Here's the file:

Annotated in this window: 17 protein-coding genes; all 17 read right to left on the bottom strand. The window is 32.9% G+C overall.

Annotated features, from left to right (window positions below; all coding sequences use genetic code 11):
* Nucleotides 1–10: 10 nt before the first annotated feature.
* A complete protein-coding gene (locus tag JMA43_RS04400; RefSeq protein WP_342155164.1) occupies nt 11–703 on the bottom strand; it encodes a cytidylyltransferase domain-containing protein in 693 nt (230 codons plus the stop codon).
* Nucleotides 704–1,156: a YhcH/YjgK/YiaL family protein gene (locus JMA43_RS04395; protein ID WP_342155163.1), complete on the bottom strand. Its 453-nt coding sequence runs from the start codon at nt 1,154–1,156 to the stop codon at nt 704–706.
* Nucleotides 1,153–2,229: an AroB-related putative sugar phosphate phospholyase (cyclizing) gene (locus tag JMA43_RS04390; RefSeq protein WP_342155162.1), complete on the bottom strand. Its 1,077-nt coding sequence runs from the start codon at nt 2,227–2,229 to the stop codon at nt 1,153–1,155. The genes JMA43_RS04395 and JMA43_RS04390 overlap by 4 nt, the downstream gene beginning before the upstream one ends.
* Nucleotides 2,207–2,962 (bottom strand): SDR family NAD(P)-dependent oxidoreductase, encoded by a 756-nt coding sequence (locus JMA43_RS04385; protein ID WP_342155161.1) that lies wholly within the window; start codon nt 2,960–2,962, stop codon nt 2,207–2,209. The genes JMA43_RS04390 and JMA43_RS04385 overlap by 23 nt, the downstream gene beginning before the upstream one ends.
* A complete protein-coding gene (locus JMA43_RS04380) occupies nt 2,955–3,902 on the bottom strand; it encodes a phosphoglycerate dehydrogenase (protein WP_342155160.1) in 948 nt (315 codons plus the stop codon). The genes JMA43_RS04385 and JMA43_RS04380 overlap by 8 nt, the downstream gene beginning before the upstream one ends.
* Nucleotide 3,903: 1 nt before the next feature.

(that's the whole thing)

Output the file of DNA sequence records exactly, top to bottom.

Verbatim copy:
Annotated in this window: 17 protein-coding genes; all 17 read right to left on the bottom strand. The window is 32.9% G+C overall.

Annotated features, from left to right (window positions below; all coding sequences use genetic code 11):
* Nucleotides 1–10: 10 nt before the first annotated feature.
* A complete protein-coding gene (locus tag JMA43_RS04400; RefSeq protein WP_342155164.1) occupies nt 11–703 on the bottom strand; it encodes a cytidylyltransferase domain-containing protein in 693 nt (230 codons plus the stop codon).
* Nucleotides 704–1,156: a YhcH/YjgK/YiaL family protein gene (locus JMA43_RS04395; protein ID WP_342155163.1), complete on the bottom strand. Its 453-nt coding sequence runs from the start codon at nt 1,154–1,156 to the stop codon at nt 704–706.
* Nucleotides 1,153–2,229: an AroB-related putative sugar phosphate phospholyase (cyclizing) gene (locus tag JMA43_RS04390; RefSeq protein WP_342155162.1), complete on the bottom strand. Its 1,077-nt coding sequence runs from the start codon at nt 2,227–2,229 to the stop codon at nt 1,153–1,155. The genes JMA43_RS04395 and JMA43_RS04390 overlap by 4 nt, the downstream gene beginning before the upstream one ends.
* Nucleotides 2,207–2,962 (bottom strand): SDR family NAD(P)-dependent oxidoreductase, encoded by a 756-nt coding sequence (locus JMA43_RS04385; protein ID WP_342155161.1) that lies wholly within the window; start codon nt 2,960–2,962, stop codon nt 2,207–2,209. The genes JMA43_RS04390 and JMA43_RS04385 overlap by 23 nt, the downstream gene beginning before the upstream one ends.
* A complete protein-coding gene (locus JMA43_RS04380) occupies nt 2,955–3,902 on the bottom strand; it encodes a phosphoglycerate dehydrogenase (protein WP_342155160.1) in 948 nt (315 codons plus the stop codon). The genes JMA43_RS04385 and JMA43_RS04380 overlap by 8 nt, the downstream gene beginning before the upstream one ends.
* Nucleotide 3,903: 1 nt before the next feature.